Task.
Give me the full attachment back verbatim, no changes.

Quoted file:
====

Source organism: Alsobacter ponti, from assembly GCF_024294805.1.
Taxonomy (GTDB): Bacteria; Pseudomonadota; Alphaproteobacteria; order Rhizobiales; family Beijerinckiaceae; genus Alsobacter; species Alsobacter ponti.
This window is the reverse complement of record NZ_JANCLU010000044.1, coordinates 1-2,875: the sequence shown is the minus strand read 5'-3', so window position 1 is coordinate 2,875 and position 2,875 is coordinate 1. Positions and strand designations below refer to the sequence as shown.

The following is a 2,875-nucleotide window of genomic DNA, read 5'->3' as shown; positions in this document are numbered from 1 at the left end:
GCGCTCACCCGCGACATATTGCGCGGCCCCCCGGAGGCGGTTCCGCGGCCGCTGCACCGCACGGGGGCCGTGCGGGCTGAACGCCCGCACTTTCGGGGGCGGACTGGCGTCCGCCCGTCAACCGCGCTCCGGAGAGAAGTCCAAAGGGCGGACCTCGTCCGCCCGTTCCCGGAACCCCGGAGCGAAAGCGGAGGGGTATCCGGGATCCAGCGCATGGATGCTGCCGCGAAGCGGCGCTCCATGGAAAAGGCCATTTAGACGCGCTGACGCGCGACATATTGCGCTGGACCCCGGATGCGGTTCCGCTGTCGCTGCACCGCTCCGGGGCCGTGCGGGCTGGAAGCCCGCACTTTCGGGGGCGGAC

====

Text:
Source organism: Alsobacter ponti, from assembly GCF_024294805.1.
Taxonomy (GTDB): Bacteria; Pseudomonadota; Alphaproteobacteria; order Rhizobiales; family Beijerinckiaceae; genus Alsobacter; species Alsobacter ponti.
This window is the reverse complement of record NZ_JANCLU010000044.1, coordinates 1-2,875: the sequence shown is the minus strand read 5'-3', so window position 1 is coordinate 2,875 and position 2,875 is coordinate 1. Positions and strand designations below refer to the sequence as shown.

The following is a 2,875-nucleotide window of genomic DNA, read 5'->3' as shown; positions in this document are numbered from 1 at the left end:
GCGCTCACCCGCGACATATTGCGCGGCCCCCCGGAGGCGGTTCCGCGGCCGCTGCACCGCACGGGGGCCGTGCGGGCTGAACGCCCGCACTTTCGGGGGCGGACTGGCGTCCGCCCGTCAACCGCGCTCCGGAGAGAAGTCCAAAGGGCGGACCTCGTCCGCCCGTTCCCGGAACCCCGGAGCGAAAGCGGAGGGGTATCCGGGATCCAGCGCATGGATGCTGCCGCGAAGCGGCGCTCCATGGAAAAGGCCATTTAGACGCGCTGACGCGCGACATATTGCGCTGGACCCCGGATGCGGTTCCGCTGTCGCTGCACCGCTCCGGGGCCGTGCGGGCTGGAAGCCCGCACTTTCGGGGGCGGAC